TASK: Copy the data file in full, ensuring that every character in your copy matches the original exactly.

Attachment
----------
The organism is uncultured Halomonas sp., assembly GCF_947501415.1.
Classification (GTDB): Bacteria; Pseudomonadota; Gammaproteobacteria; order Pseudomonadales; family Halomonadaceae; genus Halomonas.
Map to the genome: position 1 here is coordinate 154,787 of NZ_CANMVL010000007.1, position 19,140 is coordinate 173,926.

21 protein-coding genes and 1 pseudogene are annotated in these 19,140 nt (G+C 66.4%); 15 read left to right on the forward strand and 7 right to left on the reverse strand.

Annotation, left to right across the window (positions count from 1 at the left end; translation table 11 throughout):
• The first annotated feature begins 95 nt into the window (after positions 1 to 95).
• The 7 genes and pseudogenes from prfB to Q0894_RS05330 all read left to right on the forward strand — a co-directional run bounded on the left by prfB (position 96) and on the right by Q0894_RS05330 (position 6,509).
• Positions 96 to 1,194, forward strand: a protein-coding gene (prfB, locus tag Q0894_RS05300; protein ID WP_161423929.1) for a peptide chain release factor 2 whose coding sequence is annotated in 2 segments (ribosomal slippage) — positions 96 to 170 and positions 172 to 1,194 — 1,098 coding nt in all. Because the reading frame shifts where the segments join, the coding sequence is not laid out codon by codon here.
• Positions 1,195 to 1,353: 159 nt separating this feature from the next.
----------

The organism is uncultured Halomonas sp., assembly GCF_947501415.1.
Classification (GTDB): Bacteria; Pseudomonadota; Gammaproteobacteria; order Pseudomonadales; family Halomonadaceae; genus Halomonas.
Map to the genome: position 1 here is coordinate 154,787 of NZ_CANMVL010000007.1, position 19,140 is coordinate 173,926.

21 protein-coding genes and 1 pseudogene are annotated in these 19,140 nt (G+C 66.4%); 15 read left to right on the forward strand and 7 right to left on the reverse strand.

Annotation, left to right across the window (positions count from 1 at the left end; translation table 11 throughout):
• The first annotated feature begins 95 nt into the window (after positions 1 to 95).
• The 7 genes and pseudogenes from prfB to Q0894_RS05330 all read left to right on the forward strand — a co-directional run bounded on the left by prfB (position 96) and on the right by Q0894_RS05330 (position 6,509).
• Positions 96 to 1,194, forward strand: a protein-coding gene (prfB, locus tag Q0894_RS05300; protein ID WP_161423929.1) for a peptide chain release factor 2 whose coding sequence is annotated in 2 segments (ribosomal slippage) — positions 96 to 170 and positions 172 to 1,194 — 1,098 coding nt in all. Because the reading frame shifts where the segments join, the coding sequence is not laid out codon by codon here.
• Positions 1,195 to 1,353: 159 nt separating this feature from the next.